Published online May 6, 2013. doi: 10.5315/wjh.v2.i2.20
Revised: December 21, 2012
Accepted: January 5, 2013
Published online: May 6, 2013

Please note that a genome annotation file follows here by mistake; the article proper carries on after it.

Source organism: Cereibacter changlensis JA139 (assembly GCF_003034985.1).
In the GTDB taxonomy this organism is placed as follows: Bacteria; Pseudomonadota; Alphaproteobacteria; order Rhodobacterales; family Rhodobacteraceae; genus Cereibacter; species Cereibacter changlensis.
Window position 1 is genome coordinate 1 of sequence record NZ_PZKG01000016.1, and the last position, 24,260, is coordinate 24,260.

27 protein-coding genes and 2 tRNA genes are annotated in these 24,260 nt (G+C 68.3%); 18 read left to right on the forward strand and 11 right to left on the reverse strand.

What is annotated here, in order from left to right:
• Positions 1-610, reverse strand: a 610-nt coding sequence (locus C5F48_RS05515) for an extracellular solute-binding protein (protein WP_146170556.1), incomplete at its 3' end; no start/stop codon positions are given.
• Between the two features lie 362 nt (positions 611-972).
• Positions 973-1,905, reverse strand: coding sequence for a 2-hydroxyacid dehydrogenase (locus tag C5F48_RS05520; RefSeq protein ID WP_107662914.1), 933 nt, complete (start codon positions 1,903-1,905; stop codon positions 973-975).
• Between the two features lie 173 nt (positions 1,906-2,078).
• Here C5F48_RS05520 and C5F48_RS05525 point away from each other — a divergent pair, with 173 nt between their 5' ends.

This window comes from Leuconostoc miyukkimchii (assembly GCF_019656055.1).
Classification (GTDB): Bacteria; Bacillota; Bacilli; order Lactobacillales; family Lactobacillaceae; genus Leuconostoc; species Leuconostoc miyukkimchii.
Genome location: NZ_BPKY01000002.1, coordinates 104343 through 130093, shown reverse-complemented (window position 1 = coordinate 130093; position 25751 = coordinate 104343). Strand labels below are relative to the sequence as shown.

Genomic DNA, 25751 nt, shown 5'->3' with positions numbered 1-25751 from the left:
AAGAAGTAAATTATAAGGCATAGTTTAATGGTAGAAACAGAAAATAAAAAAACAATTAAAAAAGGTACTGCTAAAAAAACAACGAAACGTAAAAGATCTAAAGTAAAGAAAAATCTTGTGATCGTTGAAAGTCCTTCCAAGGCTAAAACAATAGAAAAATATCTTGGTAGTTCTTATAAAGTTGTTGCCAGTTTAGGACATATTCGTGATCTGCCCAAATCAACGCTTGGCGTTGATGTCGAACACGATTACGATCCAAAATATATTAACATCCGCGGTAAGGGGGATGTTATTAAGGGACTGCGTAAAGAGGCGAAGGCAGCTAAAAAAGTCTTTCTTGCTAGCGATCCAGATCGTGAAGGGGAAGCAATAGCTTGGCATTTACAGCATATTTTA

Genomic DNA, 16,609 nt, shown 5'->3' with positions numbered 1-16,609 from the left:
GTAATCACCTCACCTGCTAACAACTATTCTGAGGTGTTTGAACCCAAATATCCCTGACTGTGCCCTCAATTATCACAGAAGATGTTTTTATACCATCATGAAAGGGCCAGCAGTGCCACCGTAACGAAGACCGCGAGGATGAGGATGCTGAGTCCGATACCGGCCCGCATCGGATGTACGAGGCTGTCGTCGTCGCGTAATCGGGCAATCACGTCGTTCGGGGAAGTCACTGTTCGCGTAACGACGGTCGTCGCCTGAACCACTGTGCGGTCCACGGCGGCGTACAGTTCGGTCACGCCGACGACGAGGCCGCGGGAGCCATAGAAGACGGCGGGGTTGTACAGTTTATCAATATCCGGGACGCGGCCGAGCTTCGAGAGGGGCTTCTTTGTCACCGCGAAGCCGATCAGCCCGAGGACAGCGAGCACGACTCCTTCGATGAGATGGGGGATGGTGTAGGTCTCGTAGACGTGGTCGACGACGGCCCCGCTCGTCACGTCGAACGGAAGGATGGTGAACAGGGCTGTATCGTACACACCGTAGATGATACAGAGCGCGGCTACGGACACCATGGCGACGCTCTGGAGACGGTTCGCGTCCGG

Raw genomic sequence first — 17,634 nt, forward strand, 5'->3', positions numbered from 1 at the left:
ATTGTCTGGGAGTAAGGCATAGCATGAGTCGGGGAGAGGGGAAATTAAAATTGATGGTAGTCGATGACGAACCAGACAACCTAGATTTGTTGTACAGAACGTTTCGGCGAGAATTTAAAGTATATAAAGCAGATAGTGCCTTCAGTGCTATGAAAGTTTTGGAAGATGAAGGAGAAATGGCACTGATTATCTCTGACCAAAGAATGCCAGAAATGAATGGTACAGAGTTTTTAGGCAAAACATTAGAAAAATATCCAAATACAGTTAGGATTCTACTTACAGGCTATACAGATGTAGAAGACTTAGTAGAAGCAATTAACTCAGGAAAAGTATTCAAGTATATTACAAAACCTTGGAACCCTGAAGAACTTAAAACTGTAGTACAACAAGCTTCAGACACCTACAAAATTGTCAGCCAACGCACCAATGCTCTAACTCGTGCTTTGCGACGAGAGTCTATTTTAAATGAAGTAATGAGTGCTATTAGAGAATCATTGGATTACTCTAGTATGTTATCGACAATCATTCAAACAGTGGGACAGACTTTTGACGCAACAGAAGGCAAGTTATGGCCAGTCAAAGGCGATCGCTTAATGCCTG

Essential thrombocythemia (ET) and polycythemia vera (PV) frequently present with erythromelalgia and acrocyanotic complications, migraine-like microvascular cerebral and ocular transient ischemic attacks (MIAs) and/or acute coronary disease. The spectrum of MIAs in ET range from poorly localized symptoms of transient unsteadiness, dysarthria and scintillating scotoma to focal symptoms of transient monocular blindness, transient mono- or hemiparesis or both. The attacks all have a sudden onset, occur sequentially rather than simultaneously, last for a few seconds to several minutes and are usually associated with a dull, pulsatile or migraine-like headache. Increased hematocrit and blood viscosity in PV patients aggravate the microvascular ischemic syndrome of thrombocythemia to major arterial and venous thrombotic complications. Phlebotomy to correct hematocrit to normal in PV significantly reduces major arterial and venous thrombotic complications, but fails to prevent the platelet-mediated erythromelalgia and MIAs. Complete long-term relief of the erythromelalgic microvascular disturbances, MIAs and major thrombosis in ET and PV patients can be obtained with low dose aspirin and platelet reduction to normal, but not with anticoagulation. Skin punch biopsies from the erythromelalgic area show fibromuscular intimal proliferation of arterioles complicated by occlusive platelet-rich thrombi leading to acrocyanotic ischemia. Symptomatic ET patients with erythromelalgic microvascular disturbances have shortened platelet survival, increased platelet activation markers β-thromboglobulin (β-TG), platelet factor 4 (PF4) and thrombomoduline (TM), increased urinary thromboxane B2 (TXB2) excretion, and no activation of the coagulation markers thrombin fragments F1+2 and fibrin degradation products. Inhibition of platelet cyclooxygenase (COX1) by aspirin is followed by the disappearance and no recurrence of microvascular disturbances, increase in platelet number, correction of the shortened platelet survival times to normal, and reduction of increased plasma levels of β-TG, PF4, TM and urinary TXB2 excretion to normal. These results indicate that platelet-mediated fibromuscular intimal proliferation and platelet-rich thrombi in the peripheral, cerebral and coronary end-arterial microvasculature are responsible for the erythromelalgic ischemic complications, MIAs and splanchnic vein thrombosis. Baseline platelet P-selectin levels and arachidonic acid induced COX1 mediated platelet activation showed a highly significant increase of platelet P-selectin expression (not seen in ADP and collagen stimulated platelets), which was significantly higher in JAK2V617F mutated compared to JAK2 wild type ET.